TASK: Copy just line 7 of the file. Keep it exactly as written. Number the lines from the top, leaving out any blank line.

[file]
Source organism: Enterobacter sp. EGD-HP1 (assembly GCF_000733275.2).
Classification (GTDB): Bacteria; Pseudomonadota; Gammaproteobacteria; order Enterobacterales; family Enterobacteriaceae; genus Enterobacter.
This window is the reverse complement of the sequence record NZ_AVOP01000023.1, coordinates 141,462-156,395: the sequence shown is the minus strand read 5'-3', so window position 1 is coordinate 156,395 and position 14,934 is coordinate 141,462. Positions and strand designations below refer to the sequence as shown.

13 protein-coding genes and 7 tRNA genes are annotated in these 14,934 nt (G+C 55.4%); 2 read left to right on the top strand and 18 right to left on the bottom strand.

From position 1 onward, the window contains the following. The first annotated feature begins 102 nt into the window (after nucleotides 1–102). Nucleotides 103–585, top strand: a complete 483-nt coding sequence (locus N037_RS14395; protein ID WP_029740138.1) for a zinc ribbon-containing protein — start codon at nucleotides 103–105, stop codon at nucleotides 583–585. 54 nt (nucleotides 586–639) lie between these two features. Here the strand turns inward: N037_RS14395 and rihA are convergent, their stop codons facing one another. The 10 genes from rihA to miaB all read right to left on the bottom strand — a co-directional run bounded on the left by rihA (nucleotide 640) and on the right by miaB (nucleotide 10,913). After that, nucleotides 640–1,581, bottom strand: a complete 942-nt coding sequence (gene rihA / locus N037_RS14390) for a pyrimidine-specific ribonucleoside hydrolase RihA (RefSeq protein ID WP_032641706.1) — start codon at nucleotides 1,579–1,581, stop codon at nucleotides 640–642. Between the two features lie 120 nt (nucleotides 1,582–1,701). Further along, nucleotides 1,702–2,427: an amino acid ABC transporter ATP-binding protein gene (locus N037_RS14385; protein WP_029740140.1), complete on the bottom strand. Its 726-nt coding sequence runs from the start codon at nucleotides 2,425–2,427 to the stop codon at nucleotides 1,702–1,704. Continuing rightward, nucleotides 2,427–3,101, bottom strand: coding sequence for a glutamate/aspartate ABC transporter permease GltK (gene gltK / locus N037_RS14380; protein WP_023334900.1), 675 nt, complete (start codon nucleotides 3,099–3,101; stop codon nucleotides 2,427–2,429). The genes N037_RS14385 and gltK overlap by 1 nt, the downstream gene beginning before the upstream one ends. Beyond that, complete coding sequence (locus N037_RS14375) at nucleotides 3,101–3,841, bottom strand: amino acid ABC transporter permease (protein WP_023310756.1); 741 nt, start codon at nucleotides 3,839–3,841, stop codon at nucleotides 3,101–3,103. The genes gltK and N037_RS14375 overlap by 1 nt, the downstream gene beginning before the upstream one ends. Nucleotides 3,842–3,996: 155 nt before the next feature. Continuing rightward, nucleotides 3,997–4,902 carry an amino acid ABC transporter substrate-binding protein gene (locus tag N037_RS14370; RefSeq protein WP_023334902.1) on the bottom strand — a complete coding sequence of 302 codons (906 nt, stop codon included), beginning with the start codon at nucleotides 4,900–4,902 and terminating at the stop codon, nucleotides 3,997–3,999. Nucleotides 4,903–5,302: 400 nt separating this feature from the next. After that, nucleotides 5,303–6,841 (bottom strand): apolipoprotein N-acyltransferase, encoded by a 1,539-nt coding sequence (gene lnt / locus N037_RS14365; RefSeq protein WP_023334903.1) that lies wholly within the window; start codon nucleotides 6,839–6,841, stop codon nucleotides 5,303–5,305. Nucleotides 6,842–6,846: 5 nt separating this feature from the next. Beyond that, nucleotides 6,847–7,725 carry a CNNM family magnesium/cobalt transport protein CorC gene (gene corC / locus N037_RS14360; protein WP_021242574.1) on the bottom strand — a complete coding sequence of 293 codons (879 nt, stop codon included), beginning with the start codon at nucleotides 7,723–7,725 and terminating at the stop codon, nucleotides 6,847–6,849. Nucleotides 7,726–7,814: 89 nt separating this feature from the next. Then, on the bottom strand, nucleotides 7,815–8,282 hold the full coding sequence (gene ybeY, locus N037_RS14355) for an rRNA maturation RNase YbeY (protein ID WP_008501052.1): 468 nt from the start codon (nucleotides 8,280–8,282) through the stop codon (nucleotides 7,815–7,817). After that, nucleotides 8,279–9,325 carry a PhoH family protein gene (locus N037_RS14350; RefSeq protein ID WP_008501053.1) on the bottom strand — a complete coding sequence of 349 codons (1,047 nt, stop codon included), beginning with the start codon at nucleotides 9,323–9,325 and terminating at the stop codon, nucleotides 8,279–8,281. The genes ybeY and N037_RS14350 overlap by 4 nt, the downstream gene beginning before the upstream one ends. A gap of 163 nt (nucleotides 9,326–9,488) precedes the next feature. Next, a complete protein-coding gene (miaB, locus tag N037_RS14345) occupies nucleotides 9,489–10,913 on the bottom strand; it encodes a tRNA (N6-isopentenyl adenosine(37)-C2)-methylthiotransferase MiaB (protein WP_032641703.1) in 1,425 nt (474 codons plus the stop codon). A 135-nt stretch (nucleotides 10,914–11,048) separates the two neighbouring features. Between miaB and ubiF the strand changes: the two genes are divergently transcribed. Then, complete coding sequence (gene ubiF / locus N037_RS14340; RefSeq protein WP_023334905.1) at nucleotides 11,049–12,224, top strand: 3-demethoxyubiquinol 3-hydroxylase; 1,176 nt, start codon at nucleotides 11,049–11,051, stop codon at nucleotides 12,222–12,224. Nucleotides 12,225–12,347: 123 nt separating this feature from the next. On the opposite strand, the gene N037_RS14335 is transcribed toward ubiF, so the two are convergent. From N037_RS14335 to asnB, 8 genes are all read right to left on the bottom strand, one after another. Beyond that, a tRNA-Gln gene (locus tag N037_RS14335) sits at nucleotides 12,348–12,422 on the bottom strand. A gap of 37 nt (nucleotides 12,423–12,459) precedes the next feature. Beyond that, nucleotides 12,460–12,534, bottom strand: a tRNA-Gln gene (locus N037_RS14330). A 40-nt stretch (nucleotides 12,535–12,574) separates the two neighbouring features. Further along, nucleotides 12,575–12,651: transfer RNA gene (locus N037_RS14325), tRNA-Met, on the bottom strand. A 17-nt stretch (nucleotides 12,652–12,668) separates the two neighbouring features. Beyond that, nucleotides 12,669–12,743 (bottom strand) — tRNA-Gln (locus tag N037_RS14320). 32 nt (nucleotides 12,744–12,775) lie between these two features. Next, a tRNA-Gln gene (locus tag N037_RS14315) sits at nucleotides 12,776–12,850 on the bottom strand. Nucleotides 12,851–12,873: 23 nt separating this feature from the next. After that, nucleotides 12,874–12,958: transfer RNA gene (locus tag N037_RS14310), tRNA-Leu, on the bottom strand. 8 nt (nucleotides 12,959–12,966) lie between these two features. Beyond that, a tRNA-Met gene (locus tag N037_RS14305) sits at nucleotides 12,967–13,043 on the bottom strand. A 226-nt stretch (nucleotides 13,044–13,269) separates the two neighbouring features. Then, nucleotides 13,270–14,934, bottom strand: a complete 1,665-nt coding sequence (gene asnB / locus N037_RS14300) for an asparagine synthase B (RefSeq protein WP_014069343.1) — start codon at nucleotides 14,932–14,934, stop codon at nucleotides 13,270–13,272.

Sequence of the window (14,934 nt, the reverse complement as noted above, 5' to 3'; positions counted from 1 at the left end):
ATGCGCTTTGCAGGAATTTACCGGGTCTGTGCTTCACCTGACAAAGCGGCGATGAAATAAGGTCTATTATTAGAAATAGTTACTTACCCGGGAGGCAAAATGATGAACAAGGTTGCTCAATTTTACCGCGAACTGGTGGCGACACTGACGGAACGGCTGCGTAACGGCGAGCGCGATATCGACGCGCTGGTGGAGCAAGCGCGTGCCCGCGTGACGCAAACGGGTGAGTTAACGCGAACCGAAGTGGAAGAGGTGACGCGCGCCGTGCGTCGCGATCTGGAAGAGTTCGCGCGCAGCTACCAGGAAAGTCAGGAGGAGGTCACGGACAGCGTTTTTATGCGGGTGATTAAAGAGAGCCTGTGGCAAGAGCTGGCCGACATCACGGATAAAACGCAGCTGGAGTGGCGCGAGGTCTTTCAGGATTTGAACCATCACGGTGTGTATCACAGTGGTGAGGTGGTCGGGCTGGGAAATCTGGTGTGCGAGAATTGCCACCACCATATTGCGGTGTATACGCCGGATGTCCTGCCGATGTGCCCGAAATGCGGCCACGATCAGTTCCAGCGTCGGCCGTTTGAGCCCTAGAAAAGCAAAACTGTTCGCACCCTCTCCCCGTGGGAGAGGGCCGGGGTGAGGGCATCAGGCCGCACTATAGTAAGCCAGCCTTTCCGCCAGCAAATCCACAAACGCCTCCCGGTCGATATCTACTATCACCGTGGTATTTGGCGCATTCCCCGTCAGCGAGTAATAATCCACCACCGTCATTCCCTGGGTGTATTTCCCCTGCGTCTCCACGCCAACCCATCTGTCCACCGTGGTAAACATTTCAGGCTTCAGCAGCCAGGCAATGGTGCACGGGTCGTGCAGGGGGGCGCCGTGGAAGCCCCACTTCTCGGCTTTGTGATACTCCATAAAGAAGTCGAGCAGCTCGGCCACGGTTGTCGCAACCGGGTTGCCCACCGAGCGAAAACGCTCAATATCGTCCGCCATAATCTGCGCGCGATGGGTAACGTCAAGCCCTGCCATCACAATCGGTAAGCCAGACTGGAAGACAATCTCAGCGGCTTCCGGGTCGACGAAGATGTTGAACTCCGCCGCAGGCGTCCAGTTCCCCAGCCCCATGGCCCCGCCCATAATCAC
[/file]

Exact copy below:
ATGCGCTTTGCAGGAATTTACCGGGTCTGTGCTTCACCTGACAAAGCGGCGATGAAATAAGGTCTATTATTAGAAATAGTTACTTACCCGGGAGGCAAAATGATGAACAAGGTTGCTCAATTTTACCGCGAACTGGTGGCGACACTGACGGAACGGCTGCGTAACGGCGAGCGCGATATCGACGCGCTGGTGGAGCAAGCGCGTGCCCGCGTGACGCAAACGGGTGAGTTAACGCGAACCGAAGTGGAAGAGGTGACGCGCGCCGTGCGTCGCGATCTGGAAGAGTTCGCGCGCAGCTACCAGGAAAGTCAGGAGGAGGTCACGGACAGCGTTTTTATGCGGGTGATTAAAGAGAGCCTGTGGCAAGAGCTGGCCGACATCACGGATAAAACGCAGCTGGAGTGGCGCGAGGTCTTTCAGGATTTGAACCATCACGGTGTGTATCACAGTGGTGAGGTGGTCGGGCTGGGAAATCTGGTGTGCGAGAATTGCCACCACCATATTGCGGTGTATACGCCGGATGTCCTGCCGATGTGCCCGAAATGCGGCCACGATCAGTTCCAGCGTCGGCCGTTTGAGCCCTAGAAAAGCAAAACTGTTCGCACCCTCTCCCCGTGGGAGAGGGCCGGGGTGAGGGCATCAGGCCGCACTATAGTAAGCCAGCCTTTCCGCCAGCAAATCCACAAACGCCTCCCGGTCGATATCTACTATCACCGTGGTATTTGGCGCATTCCCCGTCAGCGAGTAATAATCCACCACCGTCATTCCCTGGGTGTATTTCCCCTGCGTCTCCACGCCAACCCATCTGTCCACCGTGGTAAACATTTCAGGCTTCAGCAGCCAGGCAATGGTGCACGGGTCGTGCAGGGGGGCGCCGTGGAAGCCCCACTTCTCGGCTTTGTGATACTCCATAAAGAAGTCGAGCAGCTCGGCCACGGTTGTCGCAACCGGGTTGCCCACCGAGCGAAAACGCTCAATATCGTCCGCCATAATCTGCGCGCGATGGGTAACGTCAAGCCCTGCCATCACAATCGGTAAGCCAGACTGGAAGACAATCTCAGCGGCTTCCGGGTCGACGAAGATGTTGAACTCCGCCGCAGGCGTCCAGTTCCCCAGCCCCATGGCCCCGCCCATAATCAC